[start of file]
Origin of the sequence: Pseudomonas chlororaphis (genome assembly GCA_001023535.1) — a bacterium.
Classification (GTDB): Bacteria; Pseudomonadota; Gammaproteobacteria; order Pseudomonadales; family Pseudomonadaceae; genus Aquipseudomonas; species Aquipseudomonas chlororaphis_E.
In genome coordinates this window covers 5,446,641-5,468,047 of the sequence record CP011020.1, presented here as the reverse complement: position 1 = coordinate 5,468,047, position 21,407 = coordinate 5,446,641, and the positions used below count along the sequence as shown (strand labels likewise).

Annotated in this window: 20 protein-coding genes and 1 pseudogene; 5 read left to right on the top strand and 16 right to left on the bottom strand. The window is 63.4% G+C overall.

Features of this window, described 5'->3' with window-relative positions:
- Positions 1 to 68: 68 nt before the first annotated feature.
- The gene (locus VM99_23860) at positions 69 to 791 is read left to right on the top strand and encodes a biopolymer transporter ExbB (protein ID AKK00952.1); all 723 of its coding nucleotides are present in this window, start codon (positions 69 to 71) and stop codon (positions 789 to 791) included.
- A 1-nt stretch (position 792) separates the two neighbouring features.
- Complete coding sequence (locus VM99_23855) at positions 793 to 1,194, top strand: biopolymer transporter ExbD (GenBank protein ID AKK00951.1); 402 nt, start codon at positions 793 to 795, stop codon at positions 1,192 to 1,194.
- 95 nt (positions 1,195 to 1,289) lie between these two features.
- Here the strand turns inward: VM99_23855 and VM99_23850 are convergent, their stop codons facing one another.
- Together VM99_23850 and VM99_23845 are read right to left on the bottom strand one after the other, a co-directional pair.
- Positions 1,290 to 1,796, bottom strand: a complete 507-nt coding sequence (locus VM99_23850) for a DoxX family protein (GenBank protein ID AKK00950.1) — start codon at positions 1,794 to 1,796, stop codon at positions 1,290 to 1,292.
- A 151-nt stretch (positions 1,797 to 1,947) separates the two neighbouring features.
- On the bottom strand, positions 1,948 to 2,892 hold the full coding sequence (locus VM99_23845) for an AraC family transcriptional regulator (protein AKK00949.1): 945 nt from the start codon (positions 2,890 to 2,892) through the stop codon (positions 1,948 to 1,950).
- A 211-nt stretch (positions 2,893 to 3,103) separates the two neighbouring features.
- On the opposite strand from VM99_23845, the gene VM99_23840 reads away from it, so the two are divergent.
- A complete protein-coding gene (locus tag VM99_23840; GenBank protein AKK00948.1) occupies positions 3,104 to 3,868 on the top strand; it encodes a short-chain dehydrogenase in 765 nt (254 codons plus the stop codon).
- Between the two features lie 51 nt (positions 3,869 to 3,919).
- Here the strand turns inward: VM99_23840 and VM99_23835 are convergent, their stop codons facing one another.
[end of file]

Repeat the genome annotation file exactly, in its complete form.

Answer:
Origin of the sequence: Pseudomonas chlororaphis (genome assembly GCA_001023535.1) — a bacterium.
Classification (GTDB): Bacteria; Pseudomonadota; Gammaproteobacteria; order Pseudomonadales; family Pseudomonadaceae; genus Aquipseudomonas; species Aquipseudomonas chlororaphis_E.
In genome coordinates this window covers 5,446,641-5,468,047 of the sequence record CP011020.1, presented here as the reverse complement: position 1 = coordinate 5,468,047, position 21,407 = coordinate 5,446,641, and the positions used below count along the sequence as shown (strand labels likewise).

Annotated in this window: 20 protein-coding genes and 1 pseudogene; 5 read left to right on the top strand and 16 right to left on the bottom strand. The window is 63.4% G+C overall.

Features of this window, described 5'->3' with window-relative positions:
- Positions 1 to 68: 68 nt before the first annotated feature.
- The gene (locus VM99_23860) at positions 69 to 791 is read left to right on the top strand and encodes a biopolymer transporter ExbB (protein ID AKK00952.1); all 723 of its coding nucleotides are present in this window, start codon (positions 69 to 71) and stop codon (positions 789 to 791) included.
- A 1-nt stretch (position 792) separates the two neighbouring features.
- Complete coding sequence (locus VM99_23855) at positions 793 to 1,194, top strand: biopolymer transporter ExbD (GenBank protein ID AKK00951.1); 402 nt, start codon at positions 793 to 795, stop codon at positions 1,192 to 1,194.
- 95 nt (positions 1,195 to 1,289) lie between these two features.
- Here the strand turns inward: VM99_23855 and VM99_23850 are convergent, their stop codons facing one another.
- Together VM99_23850 and VM99_23845 are read right to left on the bottom strand one after the other, a co-directional pair.
- Positions 1,290 to 1,796, bottom strand: a complete 507-nt coding sequence (locus VM99_23850) for a DoxX family protein (GenBank protein ID AKK00950.1) — start codon at positions 1,794 to 1,796, stop codon at positions 1,290 to 1,292.
- A 151-nt stretch (positions 1,797 to 1,947) separates the two neighbouring features.
- On the bottom strand, positions 1,948 to 2,892 hold the full coding sequence (locus VM99_23845) for an AraC family transcriptional regulator (protein AKK00949.1): 945 nt from the start codon (positions 2,890 to 2,892) through the stop codon (positions 1,948 to 1,950).
- A 211-nt stretch (positions 2,893 to 3,103) separates the two neighbouring features.
- On the opposite strand from VM99_23845, the gene VM99_23840 reads away from it, so the two are divergent.
- A complete protein-coding gene (locus tag VM99_23840; GenBank protein AKK00948.1) occupies positions 3,104 to 3,868 on the top strand; it encodes a short-chain dehydrogenase in 765 nt (254 codons plus the stop codon).
- Between the two features lie 51 nt (positions 3,869 to 3,919).
- Here the strand turns inward: VM99_23840 and VM99_23835 are convergent, their stop codons facing one another.